Glitch Memory: Raising Ethical Questions

by Aug 29, 2018

In MoRM, people come across an interactive museum experience, where researchers act as ‘uncurators’, visitors are memory donors, the collective donations of memories are displayed in some way, and the entire practice is framed conceptually as developing memory archives for future archaeologists. We focus on how the stuff of memory is transformed (with ethical consequence) as it is digitized and what this might mean on micro and macro scales. The goal of such an intervention is to spark curiosity whereby participants, over time and after their experience at MoRM, seek out and gain stronger digital or data literacy.

The screens show the mutated and glitched thoughts of a woman in her seventies, given, in answer, to the museum as part of the earlier installation at DOKK1. The woman wishes to part with a memory of wartime privation in her small Jutland town. She speaks eloquently and at length of her experiences some 65 years ago. 

MoRM is predicated on the widespread uncertainty that exists in relation to social media and its ilk. It is created in response to such questions as: How ­do platforms like Google, Facebook, and basic photo management software on our computers or smartphones sort and organize our images? How exactly do companies track and collect information as a user clicks on links or conducts a browser search? How do we deal with the fact that as we snap photos, post updates, send and receive email, conduct regular searches, and use online services, we each produce and accumulate ‘big data’? How do we get our heads round data that is massive in quantity; stored in multiple locations across multiple chips, memory cards, and clouds; distributed through multiple platforms; only partially accessible to human perception, and literally too large to comprehend or manage effectively without some level of computational assistance? These everyday questions about life in the digital age are not easy to answer and require more than basic knowledge about computer programming, infrastructures of software and networks, and automated data analytics.


We experiment with algorithmic marking, whereby any signifier is an outcome of situated entanglements

Transcription by Google, automated decision-making creating discrete units of cultural (mis)information
Here, data points locating the position of the hands in video frames train the algorithmic memory maker. This experiment forces us to ask where memory is located in conversation?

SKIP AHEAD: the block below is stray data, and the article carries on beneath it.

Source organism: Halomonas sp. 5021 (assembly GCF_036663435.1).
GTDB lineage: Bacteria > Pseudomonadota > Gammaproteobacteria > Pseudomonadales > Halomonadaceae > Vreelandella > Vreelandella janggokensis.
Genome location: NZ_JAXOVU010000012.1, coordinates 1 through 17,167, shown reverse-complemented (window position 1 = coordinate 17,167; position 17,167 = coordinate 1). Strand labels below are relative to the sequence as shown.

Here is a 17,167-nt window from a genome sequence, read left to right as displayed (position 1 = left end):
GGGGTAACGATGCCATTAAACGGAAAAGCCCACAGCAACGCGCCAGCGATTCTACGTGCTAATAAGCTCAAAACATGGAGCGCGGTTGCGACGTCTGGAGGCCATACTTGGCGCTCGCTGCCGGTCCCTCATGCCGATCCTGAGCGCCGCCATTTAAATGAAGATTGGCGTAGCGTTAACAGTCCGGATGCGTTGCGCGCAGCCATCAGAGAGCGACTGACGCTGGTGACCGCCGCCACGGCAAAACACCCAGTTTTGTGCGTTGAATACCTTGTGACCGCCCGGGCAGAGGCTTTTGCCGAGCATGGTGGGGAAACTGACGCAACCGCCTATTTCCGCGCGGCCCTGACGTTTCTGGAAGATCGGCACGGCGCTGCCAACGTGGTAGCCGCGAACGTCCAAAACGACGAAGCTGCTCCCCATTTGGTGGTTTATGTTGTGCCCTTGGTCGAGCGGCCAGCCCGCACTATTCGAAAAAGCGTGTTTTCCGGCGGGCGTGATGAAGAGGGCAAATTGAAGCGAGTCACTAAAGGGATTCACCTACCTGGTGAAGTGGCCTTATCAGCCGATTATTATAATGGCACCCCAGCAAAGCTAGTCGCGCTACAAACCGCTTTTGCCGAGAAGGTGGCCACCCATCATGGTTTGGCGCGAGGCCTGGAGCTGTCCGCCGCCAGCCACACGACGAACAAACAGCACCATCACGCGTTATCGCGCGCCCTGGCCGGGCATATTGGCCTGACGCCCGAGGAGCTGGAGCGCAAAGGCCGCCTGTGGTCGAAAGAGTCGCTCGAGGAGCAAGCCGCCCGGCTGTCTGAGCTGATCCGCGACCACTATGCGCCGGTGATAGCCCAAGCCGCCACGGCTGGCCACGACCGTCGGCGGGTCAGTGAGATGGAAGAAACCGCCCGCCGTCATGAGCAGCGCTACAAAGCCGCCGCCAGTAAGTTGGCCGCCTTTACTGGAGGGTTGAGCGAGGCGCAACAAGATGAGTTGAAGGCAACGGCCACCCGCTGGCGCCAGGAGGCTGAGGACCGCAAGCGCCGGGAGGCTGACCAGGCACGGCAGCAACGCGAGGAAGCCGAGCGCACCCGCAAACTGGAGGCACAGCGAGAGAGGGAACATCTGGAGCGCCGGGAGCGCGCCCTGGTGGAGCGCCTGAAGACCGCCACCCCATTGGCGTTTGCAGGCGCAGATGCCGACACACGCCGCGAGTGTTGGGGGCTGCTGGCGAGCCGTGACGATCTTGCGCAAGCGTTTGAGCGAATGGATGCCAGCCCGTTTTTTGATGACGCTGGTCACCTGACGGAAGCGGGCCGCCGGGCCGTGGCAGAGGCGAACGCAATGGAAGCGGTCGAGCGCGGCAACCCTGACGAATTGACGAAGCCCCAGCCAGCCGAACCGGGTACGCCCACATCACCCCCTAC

In MoRM, we encounter these questions creatively through remix. Within an overall framework of experimentation and critical pedagogy, we mix perspectives and techniques from situational analysis, ethnographic interviewing, museum curation, speculative fabulation, participatory design and critical making, qualitative social science, performance art, theatre, rhetorical criticism, computational art, big data analytics, and pedagogy. Throughout, we systematically, albeit in an emergent and casual fashion, conduct self-reflexive meta-analyses of encounters.


CMU OpenPose tracking with –hand flag enabled. In live display, data is shown with alternating lines and points based on machine-transcript of meta-conversation between Robert Ochshorn and Annette Markham

Trine’s narrative account, shared in an early spring afternoon conversation last year, is retold here.  On three screens, excerpts from her conversation are remixed in three ways. None of these truly answer the questions we received a year ago, in turn, in our role as uncurators, such as: “What does it mean if I want my memory to be forgotten? What are you going to do with it?” Nonetheless, participants from previous events have responded with more desire to think about the fraught relationships created by the digital. They have left with a greater worry about how their own or their community’s heritage might be lost or reframed in the future depending on how data is stored or lost, or whose data is stored or considered valuable by entities that write history.

If accounts of memory reveal what has mattered and might continue to be salient, then this incarnation of the “Museum of Random Memory” is far from an arbitrary collection of the public’s spare data, but instead a focused study on the issues of representation and ethics that collecting such material raises. We bring it to this conference to highlight this interplay of affective and material concerns.

The Museum of Random Memory (MoRM) is an ongoing series of performative arts-based public interventions designed to spark deep reflection about the underlying complexities of everyday digital media usage. This multichannel video installation was a part of the Affect, Interface, and Events conference, held at Godsbanen in Aarhus, Denmark.


This exhibition was developed by Ann Light, Annette Markham, and Mórna O’Connor, Gabriel O. Pereira, and Robert Ochshorn. The larger research group includes: Dalida Maria Benfield, Christopher Bratton, Robert Brooks, Ramona Dremljuga, Anu Harju, Elyzabeth Holford, Kseniia Kalugina, Justin Lacko, Ann Light, Annette Markham, Robert Ochshorn, Mórna O’Connor, Gabriel Pereira, Mads Rehder, Sarah Schorr, Andrew Sempere, Katrin Tiidenberg, and Elizabeth Whitney.

This set of experiments is directed by Professor Annette Markham as part of the research project Creating Future Memories, centered at the department of Information Studies at Aarhus University Faculty of Arts. It has been funded in part by the Aarhus University Research Foundation. Since 2017, MoRM is a collaborative project with the Center for Arts, Science, and Social Research in Boston.



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